Back to Journals » Breast Cancer: Targets and Therapy » Volume 7

Hypofractionated whole breast radiotherapy: current perspectives

Authors Koulis T, Phan T, Olivotto I

Received 12 June 2015

Accepted for publication 21 August 2015

Published 27 October 2015 Volume 2015:7 Pages 363—370

DOI https://doi.org/10.2147/BCTT.S81710

Checked for plagiarism Yes

Review by Single-blind

Peer reviewers approved by Dr Tuhin Das

Peer reviewer comments 4

Editor who approved publication: Professor Pranela Rameshwar

Theodora A Koulis, Tien Phan, Ivo A Olivotto

Department of Oncology, University of Calgary, Tom Baker Cancer Centre, Calgary, AB, Canada

Abstract: Adjuvant radiotherapy (RT) is an important part of breast cancer management but the dose and fractionation schedules used are variable. A total of 50 Gy in 25 daily fractions delivered over 5 weeks is often considered the "standard" adjuvant RT prescription. Hypofractionated regimes such as 42.5 Gy in 16 daily fractions or 40 Gy in 15 daily fractions following breast-conserving surgery have proven to be equally effective and achieve similar or better cosmetic and normal tissue outcomes for both invasive and in situ diseases and when treating the regional nodes. Hypofractionation is more convenient for patients and less costly. However, certain patients at higher risk of RT late effects may benefit from a less intense, even more extended fractionation schedule. This review describes the indications for whole breast hypofractionated adjuvant RT for patients with breast cancer following breast-conserving surgery and proposes that hypofractionation should be the new "standard" for adjuvant breast cancer RT.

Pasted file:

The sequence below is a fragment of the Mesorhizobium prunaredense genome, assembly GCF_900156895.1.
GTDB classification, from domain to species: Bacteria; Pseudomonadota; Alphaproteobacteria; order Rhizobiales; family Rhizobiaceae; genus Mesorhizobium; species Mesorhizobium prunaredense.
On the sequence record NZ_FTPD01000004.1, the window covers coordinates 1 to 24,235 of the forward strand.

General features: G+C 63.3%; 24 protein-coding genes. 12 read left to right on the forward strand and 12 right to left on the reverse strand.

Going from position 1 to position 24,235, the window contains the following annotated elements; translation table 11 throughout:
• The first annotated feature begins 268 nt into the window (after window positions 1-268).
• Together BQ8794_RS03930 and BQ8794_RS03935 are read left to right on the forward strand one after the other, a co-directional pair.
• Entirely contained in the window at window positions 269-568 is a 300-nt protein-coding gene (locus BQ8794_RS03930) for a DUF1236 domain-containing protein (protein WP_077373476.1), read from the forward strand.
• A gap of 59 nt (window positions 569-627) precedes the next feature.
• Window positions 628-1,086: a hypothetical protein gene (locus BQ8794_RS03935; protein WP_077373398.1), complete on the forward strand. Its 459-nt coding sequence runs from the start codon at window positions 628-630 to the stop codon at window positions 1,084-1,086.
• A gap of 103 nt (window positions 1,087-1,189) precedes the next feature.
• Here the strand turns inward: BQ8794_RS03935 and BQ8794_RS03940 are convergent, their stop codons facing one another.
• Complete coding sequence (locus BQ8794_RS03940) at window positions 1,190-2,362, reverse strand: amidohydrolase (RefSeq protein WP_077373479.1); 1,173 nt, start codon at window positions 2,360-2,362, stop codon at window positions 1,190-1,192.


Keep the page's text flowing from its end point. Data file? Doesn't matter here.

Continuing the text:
Keywords: fractionation, breast cancer, cosmesis, radiotherapy

Creative Commons License This work is published and licensed by Dove Medical Press Limited. The full terms of this license are available at https://www.dovepress.com/terms.php and incorporate the Creative Commons Attribution - Non Commercial (unported, v3.0) License. By accessing the work you hereby accept the Terms. Non-commercial uses of the work are permitted without any further permission from Dove Medical Press Limited, provided the work is properly attributed. For permission for commercial use of this work, please see paragraphs 4.2 and 5 of our Terms.

Download Article [PDF]  View Full Text [HTML][Machine readable]